Prepectoral Tissue Expander Breast Reconstruction
Tissue expander implant reconstruction is a very common method for performing breast reconstruction after mastectomy. Using traditional methods, a tissue expander is placed under the muscle at the time of mastectomy. Sometimes this pocket is reinforced with an acellular dermal matrix, such as Alloderm, to help secure the position of the implant and optimize shape.
Creation of a pocket for the tissue expander under the muscle is a safe and effective way to reconstruct the breast mound. Muscle coverage provides a good blood supply to the overlying skin, which decreases healing risks, and also camouflages the implant. This means that there is less risk for seeing rippling of the subsequent permanent implant or seeing the implant edges, which allows the reconstruction to appear more natural. Conversely, because the implant is under the muscle, patients may notice changes in the appearance of the breast when they contract the chest muscle. This can create animation deformity, or change in the appearance at the upper pole of the breast with contraction of the chest muscle. and also pushes the implant down and out towards the armpit.
To avoid this issue, tissue expanders are now being placed above the chest muscle, termed prepectoral tissue expander breast reconstruction. In this approach, a support material, such as Alloderm, may be used to secure the position of the implant on top of the muscle, or the implant will simply be sutured into place using the attached tabs, but the chest muscle is not lifted off of the chest wall. The tissue expander is placed on top of the muscle, secured into place, and then is filled with air (instead of saline). Expansion with air reduces weight on the skin and, therefore, risk for healing problems. Because the muscle is not lifted, patients who have this type of reconstruction generally will have less pain after surgery. Placement above the muscle also allows patients to avoid animation deformity associated with traditional tissue expander reconstruction approaches. Despite this benefit, there are also downsides to this approach; patients may have slightly higher risk for delayed healing after surgery, and may find that they are more likely to have visible rippling after permanent implant placement.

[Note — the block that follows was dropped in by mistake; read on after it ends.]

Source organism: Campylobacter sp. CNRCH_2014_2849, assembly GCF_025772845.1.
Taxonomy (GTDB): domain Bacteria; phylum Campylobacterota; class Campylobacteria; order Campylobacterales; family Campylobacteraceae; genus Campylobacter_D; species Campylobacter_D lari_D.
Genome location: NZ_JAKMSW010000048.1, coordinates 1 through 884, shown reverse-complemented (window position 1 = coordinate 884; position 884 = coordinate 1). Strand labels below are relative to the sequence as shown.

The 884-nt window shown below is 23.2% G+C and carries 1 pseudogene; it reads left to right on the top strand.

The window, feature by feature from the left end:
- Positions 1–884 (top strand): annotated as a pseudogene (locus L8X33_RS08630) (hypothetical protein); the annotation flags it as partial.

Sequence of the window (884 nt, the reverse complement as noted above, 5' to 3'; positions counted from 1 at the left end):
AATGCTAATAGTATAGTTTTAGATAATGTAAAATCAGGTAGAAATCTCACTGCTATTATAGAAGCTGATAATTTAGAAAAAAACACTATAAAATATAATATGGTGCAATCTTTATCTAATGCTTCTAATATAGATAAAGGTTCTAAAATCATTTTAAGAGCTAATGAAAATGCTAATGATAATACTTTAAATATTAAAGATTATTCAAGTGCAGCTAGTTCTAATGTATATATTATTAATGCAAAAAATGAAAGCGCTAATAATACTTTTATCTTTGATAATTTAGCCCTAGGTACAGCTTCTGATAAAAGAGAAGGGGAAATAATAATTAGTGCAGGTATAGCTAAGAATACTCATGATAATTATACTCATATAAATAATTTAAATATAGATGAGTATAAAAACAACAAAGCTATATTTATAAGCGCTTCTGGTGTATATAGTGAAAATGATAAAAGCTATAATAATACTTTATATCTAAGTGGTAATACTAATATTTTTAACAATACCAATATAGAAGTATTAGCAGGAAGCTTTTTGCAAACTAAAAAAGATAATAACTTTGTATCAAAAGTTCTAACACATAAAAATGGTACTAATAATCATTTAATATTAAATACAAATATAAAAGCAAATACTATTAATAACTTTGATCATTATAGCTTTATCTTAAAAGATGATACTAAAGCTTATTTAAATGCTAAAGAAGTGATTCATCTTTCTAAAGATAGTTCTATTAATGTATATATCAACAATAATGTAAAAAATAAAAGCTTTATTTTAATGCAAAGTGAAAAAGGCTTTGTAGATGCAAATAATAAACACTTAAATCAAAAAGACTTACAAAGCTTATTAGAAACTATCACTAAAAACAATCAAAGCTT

Regardless of the placement of the tissue expander, expansion will continue as planned. Patients usually begin expansion 2-4 weeks after tissue expander placement and continue until they reach their desired size. Patients with prepectoral reconstruction will initially have the air removed and replaced with saline, and then expansions will continue as they would for traditional tissue expander reconstruction. Exchange to a permanent implant then occurs as an outpatient procedure under sedation that takes maybe 1.5 hours to complete. Patients who have prepectoral reconstruction may have a higher need for fat grafting in order to provide more coverage over the implant to decrease visible implant edges and rippling.
As is the case with most things, there are pros and cons to both of these approaches to reconstruction. We will discuss your preferences with you at your consult and review these options to make sure you feel we are making the best decision for you. If you have questions about prepectoral breast reconstruction, please feel free to reach out to us!